How have you developed such a loyal following?

I think it's all due to my wife's cooking. Over the years, she's always cooked very light: no grease, no lard. It's always as fresh as possible, wholesome, clean, and tasty. You combine those things with a good price, and it's usually a good combination. 

What's it been like to run a business in this neighborhood for so many years?

Well, this was our first choice for a place to live, and we liked the neighborhood. We've been in this neighborhood for almost 30 years, so we feel right at home. We treat all of our regulars like family, and over the years, we've made many friends and loyal customers. We feel right at home here, although businesses like ours are becoming more and more rare.


How have you been able to stay afloat for so many years as a small business?

Well, part of it has to do with keeping it consistent: a good product at a reasonable price. That's really a formula for success right there. Over the years, we have had so many people who would come here and try the food for the first time, and eventually, they would bring their families and their friends. It's almost been like a club. We think of them all as part of our business. That's why I have the red carpet over there, because it's really the customers that make the business.

So you literally roll out the red carpet!

Right. If we don't have customers, then we wouldn't exist. It's as simple as that. 

Also, the fact that we are located on a side street helps us keep a low overhead with things like rent. By not being right on Union, we are able to pass the savings on to our customers.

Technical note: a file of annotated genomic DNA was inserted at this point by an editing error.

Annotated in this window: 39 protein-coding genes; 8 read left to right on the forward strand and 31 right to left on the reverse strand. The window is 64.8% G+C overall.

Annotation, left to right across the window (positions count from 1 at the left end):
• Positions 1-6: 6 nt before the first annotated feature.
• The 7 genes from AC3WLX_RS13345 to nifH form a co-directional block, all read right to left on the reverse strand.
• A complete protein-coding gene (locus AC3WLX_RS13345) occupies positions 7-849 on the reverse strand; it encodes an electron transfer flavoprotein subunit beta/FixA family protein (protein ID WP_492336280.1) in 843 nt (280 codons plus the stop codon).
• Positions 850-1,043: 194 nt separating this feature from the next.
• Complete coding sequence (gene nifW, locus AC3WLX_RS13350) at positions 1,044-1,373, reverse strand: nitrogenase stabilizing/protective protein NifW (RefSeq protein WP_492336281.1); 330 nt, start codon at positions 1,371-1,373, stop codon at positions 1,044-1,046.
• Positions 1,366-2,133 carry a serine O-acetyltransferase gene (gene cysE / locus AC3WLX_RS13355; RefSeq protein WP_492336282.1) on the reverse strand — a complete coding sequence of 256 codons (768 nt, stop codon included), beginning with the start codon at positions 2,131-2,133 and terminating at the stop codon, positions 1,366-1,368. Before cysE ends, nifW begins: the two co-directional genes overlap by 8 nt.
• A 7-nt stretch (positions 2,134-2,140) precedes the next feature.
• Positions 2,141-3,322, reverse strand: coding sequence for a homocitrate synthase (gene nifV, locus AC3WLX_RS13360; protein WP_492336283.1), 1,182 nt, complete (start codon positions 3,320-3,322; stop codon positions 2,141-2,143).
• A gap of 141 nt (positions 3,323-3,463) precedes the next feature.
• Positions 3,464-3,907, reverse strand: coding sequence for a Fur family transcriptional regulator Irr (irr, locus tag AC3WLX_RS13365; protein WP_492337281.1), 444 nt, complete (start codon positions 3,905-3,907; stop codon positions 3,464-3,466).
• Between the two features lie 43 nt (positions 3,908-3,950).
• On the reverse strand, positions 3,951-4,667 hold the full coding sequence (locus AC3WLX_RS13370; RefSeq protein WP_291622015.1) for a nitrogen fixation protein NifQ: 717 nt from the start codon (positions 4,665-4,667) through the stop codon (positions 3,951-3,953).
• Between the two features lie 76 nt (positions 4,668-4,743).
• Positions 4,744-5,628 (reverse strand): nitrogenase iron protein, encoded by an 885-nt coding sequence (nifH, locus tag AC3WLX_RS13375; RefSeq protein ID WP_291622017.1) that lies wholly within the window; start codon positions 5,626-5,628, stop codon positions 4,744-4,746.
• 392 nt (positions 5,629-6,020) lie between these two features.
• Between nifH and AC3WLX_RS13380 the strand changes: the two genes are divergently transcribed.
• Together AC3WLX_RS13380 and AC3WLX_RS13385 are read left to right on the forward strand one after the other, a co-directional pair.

What makes certain Mexican restaurants taste more 'authentic' than others?

Well, the secret comes from generations of traditional recipes, but I also have a little formula that I will write down for you. I call it 'FACTS.' It stands for Freshness of ingredients, Authentic recipes and ingredients, Clean cooking with no harmful ingredients, Traditional in its making—you have to make everything by hand—and finally, it has to be Satisfying. If you can accomplish that, you will have an authentic restaurant.


Any plans for the future?

Eventually, we'd like to go nationwide, or even worldwide. There is a high demand for simple, fresh and quick food. I have a couple of children that are around to help with that, as well as many relatives who are in the business, some of whom are in Mexico. 

The reason I want to do this is because a lot of our regulars have moved to other towns and cities, especially around the Bay, and they keep encouraging us to open another restaurant in their neighborhoods.

When would you hope all this to happen?

Well, that's a matter of finance. That's the most difficult part. 

After all these years, what about this job keeps making you happy?

Seeing how happy our regulars are when they come back, bringing their friends and family. You know, we don't advertise anywhere; we rely on word of mouth. People believe what they are told by their friends, and now we are seeing a third generation of regulars.

I love welcoming all our regulars. For me, this isn't just a business, where you just coldly look at the profits. We make a living and it's good, but it's great to get to participate here, meet the regulars, keep in touch with them, visit with them, and now welcome their children.

Also, we feel like this is a lifestyle for us. It's an extension of our kitchen, and we can welcome our friends and neighbors. For me, that's the biggest reward.